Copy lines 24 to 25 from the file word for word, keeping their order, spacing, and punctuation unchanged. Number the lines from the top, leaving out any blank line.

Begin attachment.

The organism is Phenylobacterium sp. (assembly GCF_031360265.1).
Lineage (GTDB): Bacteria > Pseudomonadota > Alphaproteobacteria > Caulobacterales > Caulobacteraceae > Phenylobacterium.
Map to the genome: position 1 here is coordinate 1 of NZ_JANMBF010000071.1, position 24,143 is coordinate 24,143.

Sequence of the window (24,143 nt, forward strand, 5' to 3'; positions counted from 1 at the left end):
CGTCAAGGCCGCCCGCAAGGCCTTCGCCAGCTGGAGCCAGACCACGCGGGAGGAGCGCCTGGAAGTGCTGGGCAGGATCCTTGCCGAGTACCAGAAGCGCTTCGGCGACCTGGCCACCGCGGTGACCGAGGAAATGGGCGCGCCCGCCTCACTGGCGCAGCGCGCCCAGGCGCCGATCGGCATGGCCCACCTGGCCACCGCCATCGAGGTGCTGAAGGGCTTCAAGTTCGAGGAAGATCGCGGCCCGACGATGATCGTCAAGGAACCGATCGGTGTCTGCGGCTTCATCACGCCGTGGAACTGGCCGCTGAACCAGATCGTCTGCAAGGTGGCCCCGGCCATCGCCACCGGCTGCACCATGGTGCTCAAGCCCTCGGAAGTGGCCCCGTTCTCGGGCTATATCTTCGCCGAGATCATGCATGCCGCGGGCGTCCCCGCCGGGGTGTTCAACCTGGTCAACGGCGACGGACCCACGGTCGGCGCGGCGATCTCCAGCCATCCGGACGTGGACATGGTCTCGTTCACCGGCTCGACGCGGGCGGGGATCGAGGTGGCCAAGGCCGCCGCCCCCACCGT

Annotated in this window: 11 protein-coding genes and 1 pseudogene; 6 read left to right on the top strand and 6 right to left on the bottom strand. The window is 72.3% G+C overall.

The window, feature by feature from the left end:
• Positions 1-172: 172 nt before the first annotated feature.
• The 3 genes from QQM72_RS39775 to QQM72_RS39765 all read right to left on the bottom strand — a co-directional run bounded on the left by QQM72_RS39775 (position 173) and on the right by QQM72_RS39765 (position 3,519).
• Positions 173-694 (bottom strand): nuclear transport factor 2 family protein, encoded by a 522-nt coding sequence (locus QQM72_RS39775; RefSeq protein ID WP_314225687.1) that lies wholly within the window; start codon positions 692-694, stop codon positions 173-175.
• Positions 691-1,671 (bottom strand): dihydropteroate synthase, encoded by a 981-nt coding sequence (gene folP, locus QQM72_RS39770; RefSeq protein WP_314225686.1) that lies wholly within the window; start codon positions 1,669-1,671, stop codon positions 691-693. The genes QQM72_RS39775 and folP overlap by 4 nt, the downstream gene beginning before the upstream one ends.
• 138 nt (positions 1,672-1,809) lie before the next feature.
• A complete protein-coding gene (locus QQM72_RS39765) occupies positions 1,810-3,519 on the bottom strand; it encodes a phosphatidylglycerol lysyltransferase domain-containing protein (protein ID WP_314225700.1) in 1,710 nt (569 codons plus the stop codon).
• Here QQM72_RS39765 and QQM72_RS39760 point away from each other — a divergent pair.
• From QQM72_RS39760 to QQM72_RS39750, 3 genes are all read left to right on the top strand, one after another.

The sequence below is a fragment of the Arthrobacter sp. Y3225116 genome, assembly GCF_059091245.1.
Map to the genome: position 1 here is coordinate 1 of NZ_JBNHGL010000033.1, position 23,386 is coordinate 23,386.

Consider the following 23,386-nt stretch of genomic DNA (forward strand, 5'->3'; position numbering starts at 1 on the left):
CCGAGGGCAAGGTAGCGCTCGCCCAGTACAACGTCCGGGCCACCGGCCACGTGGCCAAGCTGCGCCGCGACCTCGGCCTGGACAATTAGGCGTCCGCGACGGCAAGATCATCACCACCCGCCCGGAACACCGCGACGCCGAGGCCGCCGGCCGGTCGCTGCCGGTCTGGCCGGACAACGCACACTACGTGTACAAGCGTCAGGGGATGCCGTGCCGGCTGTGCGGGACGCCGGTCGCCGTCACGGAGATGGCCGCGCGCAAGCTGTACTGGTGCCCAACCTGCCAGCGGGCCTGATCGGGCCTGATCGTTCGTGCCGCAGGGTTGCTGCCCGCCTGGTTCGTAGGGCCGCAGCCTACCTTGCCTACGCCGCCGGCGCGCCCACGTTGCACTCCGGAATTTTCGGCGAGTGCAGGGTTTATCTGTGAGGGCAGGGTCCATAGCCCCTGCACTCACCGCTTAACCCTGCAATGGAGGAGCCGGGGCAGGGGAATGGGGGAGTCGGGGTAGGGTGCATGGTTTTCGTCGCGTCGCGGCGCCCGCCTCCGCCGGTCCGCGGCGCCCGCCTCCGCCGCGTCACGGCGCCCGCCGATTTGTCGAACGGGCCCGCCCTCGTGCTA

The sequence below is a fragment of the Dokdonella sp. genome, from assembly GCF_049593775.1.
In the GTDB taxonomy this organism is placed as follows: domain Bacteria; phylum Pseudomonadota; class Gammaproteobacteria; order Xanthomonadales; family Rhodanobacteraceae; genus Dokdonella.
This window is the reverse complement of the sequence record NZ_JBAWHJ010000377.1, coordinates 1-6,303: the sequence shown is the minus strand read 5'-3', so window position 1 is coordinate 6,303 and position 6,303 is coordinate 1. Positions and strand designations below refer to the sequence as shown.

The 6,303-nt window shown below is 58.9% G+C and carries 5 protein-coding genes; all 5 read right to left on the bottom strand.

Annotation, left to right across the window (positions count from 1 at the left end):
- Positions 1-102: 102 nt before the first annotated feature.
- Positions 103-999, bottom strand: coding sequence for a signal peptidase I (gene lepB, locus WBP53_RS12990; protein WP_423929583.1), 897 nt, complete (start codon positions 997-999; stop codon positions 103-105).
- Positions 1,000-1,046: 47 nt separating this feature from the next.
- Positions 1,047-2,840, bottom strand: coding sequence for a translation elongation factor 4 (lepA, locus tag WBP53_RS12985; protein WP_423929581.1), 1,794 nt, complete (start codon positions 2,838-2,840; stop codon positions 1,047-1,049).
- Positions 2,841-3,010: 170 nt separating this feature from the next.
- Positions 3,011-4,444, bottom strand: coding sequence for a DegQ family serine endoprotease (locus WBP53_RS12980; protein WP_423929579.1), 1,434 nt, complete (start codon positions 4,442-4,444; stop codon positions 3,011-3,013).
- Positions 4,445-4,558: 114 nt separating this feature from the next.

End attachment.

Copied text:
Annotation, left to right across the window (positions count from 1 at the left end):
- Positions 1-102: 102 nt before the first annotated feature.